How Do Manga Based On Original Anime Get Made?
by Justin Sevakis,
The process of securing the rights to and then adapting a manga, light novel, etc. into an anime has been described in much detail. That being said, there are certain cases where the opposite happens--an original anime is made that later gets adapted into one or more manga series. One genre where this happens somewhat frequently is the mecha genre (although I am sure there are others). Series such as Gundam Seed, Gundam Wing, and Valvrave the Liberator come to mind. I was wondering if you could shed some light on the licensing process that comes into play in this scenario. How does a manga writer secure rights from the anime studio to adapt the series? Is doing so harder or easier than an anime production studio obtaining the rights to an original manga? Are any manga/light novel adaptations of an original anime commissioned by the studio itself?
Amusingly enough, manga are made out of anime often for the exact same reason anime are made out of manga: promotion! It's easier to sell one when the other is prominent, and the customer is reminded of a particular property often, they're more likely to buy, and when they do, they'll likely buy everything -- anime, manga, toys, games... everybody wins.
The actual business of it varies a lot, but here's the long and short of it: usually the show's producer will reach out to a publishing office to talk about a new original project coming up. Or a publisher will be on a production committee, and as part of that, gets to develop a manga around the show's original concept. The script might be done, it might not be, but if they think the new show would benefit from having a companion manga, maybe the publisher has a new, untested young artist that isn't quite ready to tell their own original story, but can draw decently and won't fight too hard for their own ideas. If it'd be better for the manga to go off in a different direction, that can be worked out by the manga editor. Ideally, the manga runs in the magazines around the same time the DVDs hit stores. Fans would buy both and chat endlessly about the differences between the two. It would be a beautiful thing.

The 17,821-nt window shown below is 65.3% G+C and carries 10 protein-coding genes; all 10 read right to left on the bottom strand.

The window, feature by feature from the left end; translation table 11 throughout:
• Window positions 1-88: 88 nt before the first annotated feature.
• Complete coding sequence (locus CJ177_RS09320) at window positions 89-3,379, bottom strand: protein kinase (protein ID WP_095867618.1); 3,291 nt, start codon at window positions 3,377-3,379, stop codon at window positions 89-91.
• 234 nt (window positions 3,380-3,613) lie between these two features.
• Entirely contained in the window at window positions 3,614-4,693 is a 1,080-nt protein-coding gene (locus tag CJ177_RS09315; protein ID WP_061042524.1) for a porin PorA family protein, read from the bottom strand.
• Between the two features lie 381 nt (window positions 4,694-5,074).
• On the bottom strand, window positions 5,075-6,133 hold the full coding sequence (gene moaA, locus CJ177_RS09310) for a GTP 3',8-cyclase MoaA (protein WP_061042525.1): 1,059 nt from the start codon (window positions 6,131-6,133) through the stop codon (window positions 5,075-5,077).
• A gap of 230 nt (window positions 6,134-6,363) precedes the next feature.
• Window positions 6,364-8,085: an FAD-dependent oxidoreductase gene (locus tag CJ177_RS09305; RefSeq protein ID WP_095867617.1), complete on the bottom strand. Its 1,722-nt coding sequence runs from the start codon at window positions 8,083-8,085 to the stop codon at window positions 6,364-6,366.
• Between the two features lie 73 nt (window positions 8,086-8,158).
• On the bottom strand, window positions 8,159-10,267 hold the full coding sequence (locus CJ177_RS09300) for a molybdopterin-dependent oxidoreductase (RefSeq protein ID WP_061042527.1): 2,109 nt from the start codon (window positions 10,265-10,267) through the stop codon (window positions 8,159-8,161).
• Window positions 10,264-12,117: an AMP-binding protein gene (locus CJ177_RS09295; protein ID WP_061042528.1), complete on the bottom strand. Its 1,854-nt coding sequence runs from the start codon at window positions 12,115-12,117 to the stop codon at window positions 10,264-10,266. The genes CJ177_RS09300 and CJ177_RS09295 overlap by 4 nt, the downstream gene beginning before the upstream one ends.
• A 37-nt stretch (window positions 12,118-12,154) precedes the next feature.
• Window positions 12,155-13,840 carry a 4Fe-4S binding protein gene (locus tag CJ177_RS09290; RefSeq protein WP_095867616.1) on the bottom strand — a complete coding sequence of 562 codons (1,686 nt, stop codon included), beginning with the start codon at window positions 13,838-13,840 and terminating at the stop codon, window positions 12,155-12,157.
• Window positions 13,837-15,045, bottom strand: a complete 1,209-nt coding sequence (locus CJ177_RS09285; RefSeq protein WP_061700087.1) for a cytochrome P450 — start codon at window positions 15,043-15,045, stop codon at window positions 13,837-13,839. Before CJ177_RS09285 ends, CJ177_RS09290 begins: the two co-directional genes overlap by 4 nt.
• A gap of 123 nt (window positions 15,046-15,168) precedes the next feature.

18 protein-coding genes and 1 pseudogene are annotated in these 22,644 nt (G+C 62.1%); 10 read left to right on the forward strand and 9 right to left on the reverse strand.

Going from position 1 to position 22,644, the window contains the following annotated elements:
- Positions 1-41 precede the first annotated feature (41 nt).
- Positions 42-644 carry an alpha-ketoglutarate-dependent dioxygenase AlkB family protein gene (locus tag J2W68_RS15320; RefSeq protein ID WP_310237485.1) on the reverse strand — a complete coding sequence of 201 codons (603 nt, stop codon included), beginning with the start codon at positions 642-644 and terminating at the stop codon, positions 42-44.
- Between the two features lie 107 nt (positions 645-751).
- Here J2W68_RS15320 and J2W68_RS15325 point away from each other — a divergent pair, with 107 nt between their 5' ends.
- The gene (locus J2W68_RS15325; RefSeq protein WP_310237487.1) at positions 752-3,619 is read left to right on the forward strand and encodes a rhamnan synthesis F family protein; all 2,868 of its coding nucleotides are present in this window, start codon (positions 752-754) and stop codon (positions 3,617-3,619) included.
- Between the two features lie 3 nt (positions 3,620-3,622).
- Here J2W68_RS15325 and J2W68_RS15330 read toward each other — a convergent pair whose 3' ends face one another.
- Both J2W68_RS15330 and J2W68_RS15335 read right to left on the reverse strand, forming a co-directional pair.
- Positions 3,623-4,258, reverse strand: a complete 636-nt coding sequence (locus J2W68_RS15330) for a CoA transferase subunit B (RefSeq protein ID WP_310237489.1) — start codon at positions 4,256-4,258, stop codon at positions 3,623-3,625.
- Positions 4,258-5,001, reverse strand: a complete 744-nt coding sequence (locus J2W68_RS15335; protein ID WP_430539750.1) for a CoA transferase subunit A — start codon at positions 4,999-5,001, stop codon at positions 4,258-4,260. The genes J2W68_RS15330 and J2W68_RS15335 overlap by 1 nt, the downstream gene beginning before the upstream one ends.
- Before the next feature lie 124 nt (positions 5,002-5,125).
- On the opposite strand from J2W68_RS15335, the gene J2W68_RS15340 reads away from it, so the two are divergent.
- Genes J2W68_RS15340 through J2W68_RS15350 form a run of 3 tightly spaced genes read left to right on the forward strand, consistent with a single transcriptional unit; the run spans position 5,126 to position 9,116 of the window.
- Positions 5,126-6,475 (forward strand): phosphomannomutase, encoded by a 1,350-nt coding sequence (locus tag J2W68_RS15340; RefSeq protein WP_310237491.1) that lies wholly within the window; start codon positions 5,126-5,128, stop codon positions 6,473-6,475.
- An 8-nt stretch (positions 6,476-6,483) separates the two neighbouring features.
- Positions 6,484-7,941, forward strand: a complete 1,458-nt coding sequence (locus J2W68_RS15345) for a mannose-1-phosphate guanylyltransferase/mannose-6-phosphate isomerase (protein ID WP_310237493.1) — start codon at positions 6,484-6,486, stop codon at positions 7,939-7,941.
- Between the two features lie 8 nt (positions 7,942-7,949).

As we all know, sometimes this works out, sometimes it doesn't. Sometimes the story REALLY isn't done, and that manga artist is just forced to wing it entirely, and the manga ends up being almost entirely unrelated. Sometimes the show's producer is willing to just let the manga artist go off in different directions and see what they can come up with. (Who knows, if it works, it could be a sequel or spinoff anime!) Sometimes these artists drop the ball or end up being barely able to pull off the job. Anime studios are the gensakusha (original creators) here, and while they technically get to sign off on everything, they're usually are nowhere near as tightly wound about that as the manga artists get. And so, often the manga artist is left, more or less, to their own devices.
But the conditions under which these adaptations take place really run the gamut. Gundam manga usually must stand up to very particular scrutiny, both in terms of mecha designs and in terms of story -- some Gundam manga have since been adapted back into anime form, such as with Yoshikazu Yasuhiko's manga Mobile Suit Gundam: The Origin.
And of course you have manga like Yoshiyuki Sadamoto's Evangelion manga, which, as one of the original creators, he got to enjoy a pretty amazing level of autonomy with. Some of those spin-off manga can be absolutely great... but often those are the exceptions. Mostly the manga-based-on-anime ends up being somewhat disposable pablum at best. Does anyone remember the multiple manga versions of Escaflowne? Didn't think so.
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Anime News Network founder Justin Sevakis wrote Answerman between July 2013 and August 2019, and had over 20 years of experience in the anime business at the time. These days, he's the owner of the video production company MediaOCD, where he produces many anime Blu-rays. You can follow him on Twitter at @worldofcrap.
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